Ireland’s Data Protection Commission (“DPC”) recently concluded a consultation into the privacy rights of children. It is likely that businesses and organisations involved in handling children's data will need to revise their approaches, particularly in terms of how transparency information is provided to children and profiling children for marketing purposes.

The EU’s General Data Protection Regulation (“GDPR”) acknowledges the special position of children, who are recognised as “vulnerable individuals” deserving of “specific protection”. Under the law, Ireland’s DPC is under a particular obligation to promote awareness and understanding of the rights, risks, rules and safeguards in relation to the processing of personal data, and as such, recently carried out a consultation on the processing of children’s personal data and the rights of children as data subjects.

The DPC’s consultation

The consultation consisted of two streams, one aimed at adult stakeholders (including parents, educators, children’s rights organisations, child protection organisations, representative bodies for parents and educators, as well as organisations that collect and process children’s data), and the other at children and young people. The findings from both streams suggest that changes are likely in the regulation of children’s personal data.

A majority of adult respondents said that different sets of transparency information should be provided to adults and children based on their levels of understanding, and that there should be a prohibition on profiling children for marketing purposes. Meanwhile, the responses from the children and young people’s groups showed a sound understanding of privacy and data protection, with respondents seeking greater simplicity, accessibility and transparency in how their personal data is processed. One overarching theme of both streams was a desire to see privacy matters better integrated into digital services, through age verification gates and more user friendly explanations of privacy matters.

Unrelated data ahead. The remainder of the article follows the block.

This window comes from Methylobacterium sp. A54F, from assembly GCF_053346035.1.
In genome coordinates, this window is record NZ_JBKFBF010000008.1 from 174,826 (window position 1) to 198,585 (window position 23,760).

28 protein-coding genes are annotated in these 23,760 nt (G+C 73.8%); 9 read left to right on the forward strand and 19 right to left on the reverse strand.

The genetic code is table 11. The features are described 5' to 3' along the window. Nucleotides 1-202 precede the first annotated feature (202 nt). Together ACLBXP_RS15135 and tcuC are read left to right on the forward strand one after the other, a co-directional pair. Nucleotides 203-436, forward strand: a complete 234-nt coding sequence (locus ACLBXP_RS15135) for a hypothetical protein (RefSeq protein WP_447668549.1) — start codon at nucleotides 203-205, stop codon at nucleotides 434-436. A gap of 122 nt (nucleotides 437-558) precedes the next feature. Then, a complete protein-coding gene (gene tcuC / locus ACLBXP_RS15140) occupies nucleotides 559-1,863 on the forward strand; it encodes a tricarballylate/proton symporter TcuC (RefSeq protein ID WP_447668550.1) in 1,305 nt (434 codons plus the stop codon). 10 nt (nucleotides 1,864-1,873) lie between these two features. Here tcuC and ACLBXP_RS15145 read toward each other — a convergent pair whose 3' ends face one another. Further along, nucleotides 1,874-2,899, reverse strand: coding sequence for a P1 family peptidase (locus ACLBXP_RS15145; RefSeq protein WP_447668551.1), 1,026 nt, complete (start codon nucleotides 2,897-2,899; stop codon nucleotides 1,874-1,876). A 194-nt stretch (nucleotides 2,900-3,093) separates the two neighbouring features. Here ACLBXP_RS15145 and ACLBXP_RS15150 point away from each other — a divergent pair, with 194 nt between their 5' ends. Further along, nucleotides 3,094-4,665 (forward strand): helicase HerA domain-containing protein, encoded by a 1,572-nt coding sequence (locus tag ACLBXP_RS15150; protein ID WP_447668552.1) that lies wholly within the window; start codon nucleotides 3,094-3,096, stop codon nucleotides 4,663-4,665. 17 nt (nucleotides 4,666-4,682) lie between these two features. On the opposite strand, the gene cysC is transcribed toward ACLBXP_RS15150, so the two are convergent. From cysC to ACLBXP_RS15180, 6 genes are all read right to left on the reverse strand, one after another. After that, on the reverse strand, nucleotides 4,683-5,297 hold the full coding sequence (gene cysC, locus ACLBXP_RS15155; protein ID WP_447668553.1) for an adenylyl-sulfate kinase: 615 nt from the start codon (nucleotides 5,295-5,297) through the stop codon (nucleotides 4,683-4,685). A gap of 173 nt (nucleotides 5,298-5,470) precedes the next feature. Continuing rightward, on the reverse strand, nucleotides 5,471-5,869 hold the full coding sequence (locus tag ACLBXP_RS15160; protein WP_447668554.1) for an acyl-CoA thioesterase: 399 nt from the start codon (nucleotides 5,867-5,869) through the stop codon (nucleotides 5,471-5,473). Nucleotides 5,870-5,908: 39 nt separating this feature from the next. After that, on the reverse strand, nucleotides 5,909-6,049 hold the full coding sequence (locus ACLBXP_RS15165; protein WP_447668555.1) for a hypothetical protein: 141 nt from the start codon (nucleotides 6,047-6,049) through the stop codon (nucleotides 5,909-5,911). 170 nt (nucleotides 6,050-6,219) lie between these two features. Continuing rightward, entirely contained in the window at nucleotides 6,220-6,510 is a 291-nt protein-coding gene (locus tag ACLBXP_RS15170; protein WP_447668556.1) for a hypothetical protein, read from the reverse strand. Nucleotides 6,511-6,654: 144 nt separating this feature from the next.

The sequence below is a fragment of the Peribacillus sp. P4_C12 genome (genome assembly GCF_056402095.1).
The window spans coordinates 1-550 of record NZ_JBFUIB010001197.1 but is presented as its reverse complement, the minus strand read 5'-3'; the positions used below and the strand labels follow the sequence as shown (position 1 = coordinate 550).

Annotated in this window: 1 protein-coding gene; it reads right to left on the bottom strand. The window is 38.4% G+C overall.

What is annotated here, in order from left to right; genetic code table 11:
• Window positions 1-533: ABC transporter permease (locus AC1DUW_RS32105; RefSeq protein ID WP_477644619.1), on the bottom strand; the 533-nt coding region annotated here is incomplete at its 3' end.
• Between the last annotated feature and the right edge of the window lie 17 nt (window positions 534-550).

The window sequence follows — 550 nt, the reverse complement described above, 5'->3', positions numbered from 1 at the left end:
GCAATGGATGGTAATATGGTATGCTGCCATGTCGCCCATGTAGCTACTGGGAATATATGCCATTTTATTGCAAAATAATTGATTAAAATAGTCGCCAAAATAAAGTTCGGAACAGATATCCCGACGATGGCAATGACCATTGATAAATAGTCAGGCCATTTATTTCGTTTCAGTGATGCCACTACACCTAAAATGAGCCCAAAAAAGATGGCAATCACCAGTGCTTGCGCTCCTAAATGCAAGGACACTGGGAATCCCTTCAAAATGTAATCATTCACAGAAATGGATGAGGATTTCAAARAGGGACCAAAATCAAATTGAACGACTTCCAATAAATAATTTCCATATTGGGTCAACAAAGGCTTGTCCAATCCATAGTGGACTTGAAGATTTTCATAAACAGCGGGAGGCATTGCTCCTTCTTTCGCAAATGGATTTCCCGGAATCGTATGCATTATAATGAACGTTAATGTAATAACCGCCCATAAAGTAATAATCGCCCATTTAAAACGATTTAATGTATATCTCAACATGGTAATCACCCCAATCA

The UK Information Commissioner’s Office (“ICO”) has led the way in this area, by publishing its own guidance prior to the implementation of the GDPR. In January 2020, the ICO also published the final version of its “Age Appropriate Design Code”, which sets out 15 standards that online services should meet to protect children's privacy, and gives practical guidance on data protection safeguards that ensure online services are appropriate for use by children. Based on its consultation, it is expected that the DPC will follow suit in 2020 with its own guidance or more formal guidelines on children and GDPR, which will likely incorporate the key issues highlighted in the consultation.

Tips for organisations handling children’s data

  • Given the special status of children under the GDPR, organisations processing or controlling children’s data should carefully consider how they are affected and take steps to ensure ongoing compliance. In particular, organisations should ensure that
  • Privacy notices use clear and plain language and are drafted with a child’s level of understanding in mind.
  • Protections of children’s data are “built-in” from the design stage of a service.
  • They have a lawful basis or justification for processing a child’s personal data:
    • a reliance on digital “consent” must be obtained either from a child over the age of 16 (under Irish law) or with parental consent where a child is less than 16.
    • a reliance on other (non-digital) consent obtained from a child may be required from parents / guardians up to the age of 18.
    • a reliance on “legitimate interests” to process children’s data is supported by a carefully documented balancing of the organisations interests against the child’s, taking into account any future guidelines published by the DPC in this area.
  • In the case of digital services directly offered to children,

(i) an assessment is carried out into which EU Member States their services are accessible in, to ensure that appropriate consent mechanisms are in place, and

(ii) care is taken in ensuring specific protection where the use of personal data is for marketing purposes, or creating personality or user profiles.